The circus has come to town again!

As you approach Cirque du Soleil's big blue and yellow tent on South Broad Street, kite-flying dancers greet you and suddenly the world seems a festive place. Cirque's brand of circus is full of music and exotic costumes and clowns, as well as breathtaking acts of daring and skill. (No animals.)

This installment's title comes, my press kit tells me, from the Sanskrit word koza, which means something like "box" or "treasure chest." And after the usual jolly pre-show pandemonium of clowns chasing clowns and flinging popcorn in audience members' hair, there appears a sweet little person with a kite. Then a man on a bicycle delivers a big package, and when he unwraps it he discovers a kooza, a bright red treasure chest from which the show emerges.

First the stage fills with lively gymnasts and musicians. Then a heap of jeweled humanity untangles itself to reveal three astounding contortionists - if they weren't such beautiful women they would seem grotesque; if they didn't have feet they would seem to be mermaids.

And if there's anything more fun than seeing one of Cirque's many touring shows for the first time, it's watching the wonder on the face of a first-timer. I had no sooner reassured my friend (a gasper and arm-clutcher) that these performers were so excellent there was no need to worry when the trapeze artist fell - unhurt. Then, later in the first act, one of the high-wire guys fell - unhurt. This dented the awe created by the four previous Cirque shows I'd seen (and considerably increased the arm-clutching), but Act Two more than restored it.

A band of skeletons fills the stage after intermission, introducing the Wheel of Death - the evening's most spectacular act. Jimmy Ibarra Zapata and Carlos Enrique Marin Loaiza, dressed in bizarre devil costumes, run inside (and outside!) large wire wheels suspended in mid-air, making them spin. They leap, they twirl, they take your breath away. This is Spiderman in the flesh.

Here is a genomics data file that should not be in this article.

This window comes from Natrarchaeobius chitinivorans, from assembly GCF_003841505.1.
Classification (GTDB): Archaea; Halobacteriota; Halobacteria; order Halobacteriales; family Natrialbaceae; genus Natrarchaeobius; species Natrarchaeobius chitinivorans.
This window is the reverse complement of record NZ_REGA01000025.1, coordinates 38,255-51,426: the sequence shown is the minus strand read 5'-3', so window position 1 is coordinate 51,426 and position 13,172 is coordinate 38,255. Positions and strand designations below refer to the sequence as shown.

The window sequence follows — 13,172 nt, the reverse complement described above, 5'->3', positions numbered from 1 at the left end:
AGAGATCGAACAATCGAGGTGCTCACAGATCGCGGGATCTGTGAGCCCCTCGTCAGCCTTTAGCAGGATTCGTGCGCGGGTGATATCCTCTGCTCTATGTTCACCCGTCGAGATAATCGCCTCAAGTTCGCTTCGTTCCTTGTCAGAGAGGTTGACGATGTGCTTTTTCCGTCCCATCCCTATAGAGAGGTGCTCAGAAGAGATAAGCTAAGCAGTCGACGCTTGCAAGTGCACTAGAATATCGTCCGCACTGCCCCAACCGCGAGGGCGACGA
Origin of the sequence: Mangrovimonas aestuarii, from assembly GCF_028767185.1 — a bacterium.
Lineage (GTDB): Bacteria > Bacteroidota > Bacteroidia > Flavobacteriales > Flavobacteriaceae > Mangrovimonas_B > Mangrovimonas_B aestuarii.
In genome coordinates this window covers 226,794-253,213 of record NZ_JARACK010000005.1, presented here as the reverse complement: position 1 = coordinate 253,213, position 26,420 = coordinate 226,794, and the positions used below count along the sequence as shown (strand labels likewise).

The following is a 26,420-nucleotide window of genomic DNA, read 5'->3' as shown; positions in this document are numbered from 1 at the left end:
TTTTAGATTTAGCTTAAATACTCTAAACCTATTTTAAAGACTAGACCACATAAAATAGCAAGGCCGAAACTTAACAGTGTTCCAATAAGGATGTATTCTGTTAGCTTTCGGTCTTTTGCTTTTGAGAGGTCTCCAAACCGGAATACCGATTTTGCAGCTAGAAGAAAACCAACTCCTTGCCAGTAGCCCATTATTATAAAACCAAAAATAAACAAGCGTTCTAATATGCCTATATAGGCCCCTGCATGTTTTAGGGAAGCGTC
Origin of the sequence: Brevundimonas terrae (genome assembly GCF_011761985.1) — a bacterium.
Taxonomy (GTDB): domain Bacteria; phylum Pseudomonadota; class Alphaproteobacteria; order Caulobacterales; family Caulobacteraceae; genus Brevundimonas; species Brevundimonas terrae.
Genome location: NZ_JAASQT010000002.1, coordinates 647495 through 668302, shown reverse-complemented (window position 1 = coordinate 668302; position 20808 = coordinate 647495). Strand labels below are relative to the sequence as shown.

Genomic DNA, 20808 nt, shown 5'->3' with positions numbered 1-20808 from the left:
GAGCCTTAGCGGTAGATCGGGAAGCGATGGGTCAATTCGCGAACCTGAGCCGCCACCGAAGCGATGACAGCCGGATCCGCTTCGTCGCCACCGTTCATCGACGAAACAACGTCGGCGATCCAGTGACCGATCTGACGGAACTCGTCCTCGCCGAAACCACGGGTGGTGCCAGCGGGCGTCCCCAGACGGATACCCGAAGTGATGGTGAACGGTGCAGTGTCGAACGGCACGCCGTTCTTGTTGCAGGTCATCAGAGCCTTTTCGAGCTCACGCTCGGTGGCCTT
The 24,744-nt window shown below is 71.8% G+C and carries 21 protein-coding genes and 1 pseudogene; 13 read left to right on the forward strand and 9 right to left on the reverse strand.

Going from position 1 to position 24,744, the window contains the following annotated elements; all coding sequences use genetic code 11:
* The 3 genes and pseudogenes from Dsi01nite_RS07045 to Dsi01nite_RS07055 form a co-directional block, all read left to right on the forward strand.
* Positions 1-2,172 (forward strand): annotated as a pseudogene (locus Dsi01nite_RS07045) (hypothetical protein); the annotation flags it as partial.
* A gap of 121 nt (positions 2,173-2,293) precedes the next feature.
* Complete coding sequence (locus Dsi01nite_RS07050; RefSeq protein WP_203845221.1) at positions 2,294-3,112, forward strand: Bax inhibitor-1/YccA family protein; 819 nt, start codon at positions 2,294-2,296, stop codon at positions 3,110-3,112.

Kooza's juggler - Anthony Gatto, glittering in a silver mirrored suit - is, simply, amazing. He can juggle with his feet, with his shoulders, with his head and his mouth. How does he do that? Ditto the Chinese Chair Act. Yao Deng Bo, whose costume is, except for a loincloth, tattooed skin over sinew, balances wooden chair upon wooden chair to a seemingly impossible height - and then stands atop the pile. On one hand.

The gigantic gang of Russian teeterboarders is dazzling; what must it feel like to have a grown man somersault through the air and land on your shoulders? And don't even ask about doing it on stilts!

Kooza lacks the magical allure of some of the earlier Cirque du Soleil shows - Mystere and Dralion especially, with their haunting music and surreal narratives. Those shows also seemed richer and more stuffed full, with lots of things going on onstage simultaneously. Here the pace is slower, the acts fewer and the costumes less spectacular. But it's silly to complain about a show that's so enjoyable: The clowns are fun, the volunteers from the audience are good sports, a big cannon shoots confetti on everybody, and we all had a fine time.